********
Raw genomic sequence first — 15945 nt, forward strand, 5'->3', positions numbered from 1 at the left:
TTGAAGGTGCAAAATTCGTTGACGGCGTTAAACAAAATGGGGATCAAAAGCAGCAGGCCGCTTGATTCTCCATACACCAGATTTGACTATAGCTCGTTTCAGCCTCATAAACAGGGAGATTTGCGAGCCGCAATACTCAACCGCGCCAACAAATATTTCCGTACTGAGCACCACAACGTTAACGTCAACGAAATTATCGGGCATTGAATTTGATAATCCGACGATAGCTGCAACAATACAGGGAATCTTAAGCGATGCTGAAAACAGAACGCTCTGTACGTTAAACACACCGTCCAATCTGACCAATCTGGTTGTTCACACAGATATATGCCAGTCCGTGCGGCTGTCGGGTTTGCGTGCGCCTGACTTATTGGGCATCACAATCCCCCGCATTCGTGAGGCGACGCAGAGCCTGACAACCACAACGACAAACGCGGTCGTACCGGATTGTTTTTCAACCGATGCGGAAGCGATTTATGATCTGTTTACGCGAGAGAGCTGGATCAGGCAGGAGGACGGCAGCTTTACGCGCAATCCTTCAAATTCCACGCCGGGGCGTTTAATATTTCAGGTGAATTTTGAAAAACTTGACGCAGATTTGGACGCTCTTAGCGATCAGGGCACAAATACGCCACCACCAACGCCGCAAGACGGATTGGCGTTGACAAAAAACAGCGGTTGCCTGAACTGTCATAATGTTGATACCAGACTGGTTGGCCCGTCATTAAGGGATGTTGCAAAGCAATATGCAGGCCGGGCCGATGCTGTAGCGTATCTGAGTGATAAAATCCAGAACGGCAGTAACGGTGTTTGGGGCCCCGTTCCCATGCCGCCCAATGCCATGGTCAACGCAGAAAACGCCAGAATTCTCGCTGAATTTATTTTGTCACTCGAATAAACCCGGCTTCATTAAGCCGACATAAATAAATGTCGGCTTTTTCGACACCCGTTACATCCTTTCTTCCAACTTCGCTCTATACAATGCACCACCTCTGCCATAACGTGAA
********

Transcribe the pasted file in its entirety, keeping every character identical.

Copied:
Raw genomic sequence first — 15945 nt, forward strand, 5'->3', positions numbered from 1 at the left:
TTGAAGGTGCAAAATTCGTTGACGGCGTTAAACAAAATGGGGATCAAAAGCAGCAGGCCGCTTGATTCTCCATACACCAGATTTGACTATAGCTCGTTTCAGCCTCATAAACAGGGAGATTTGCGAGCCGCAATACTCAACCGCGCCAACAAATATTTCCGTACTGAGCACCACAACGTTAACGTCAACGAAATTATCGGGCATTGAATTTGATAATCCGACGATAGCTGCAACAATACAGGGAATCTTAAGCGATGCTGAAAACAGAACGCTCTGTACGTTAAACACACCGTCCAATCTGACCAATCTGGTTGTTCACACAGATATATGCCAGTCCGTGCGGCTGTCGGGTTTGCGTGCGCCTGACTTATTGGGCATCACAATCCCCCGCATTCGTGAGGCGACGCAGAGCCTGACAACCACAACGACAAACGCGGTCGTACCGGATTGTTTTTCAACCGATGCGGAAGCGATTTATGATCTGTTTACGCGAGAGAGCTGGATCAGGCAGGAGGACGGCAGCTTTACGCGCAATCCTTCAAATTCCACGCCGGGGCGTTTAATATTTCAGGTGAATTTTGAAAAACTTGACGCAGATTTGGACGCTCTTAGCGATCAGGGCACAAATACGCCACCACCAACGCCGCAAGACGGATTGGCGTTGACAAAAAACAGCGGTTGCCTGAACTGTCATAATGTTGATACCAGACTGGTTGGCCCGTCATTAAGGGATGTTGCAAAGCAATATGCAGGCCGGGCCGATGCTGTAGCGTATCTGAGTGATAAAATCCAGAACGGCAGTAACGGTGTTTGGGGCCCCGTTCCCATGCCGCCCAATGCCATGGTCAACGCAGAAAACGCCAGAATTCTCGCTGAATTTATTTTGTCACTCGAATAAACCCGGCTTCATTAAGCCGACATAAATAAATGTCGGCTTTTTCGACACCCGTTACATCCTTTCTTCCAACTTCGCTCTATACAATGCACCACCTCTGCCATAACGTGAA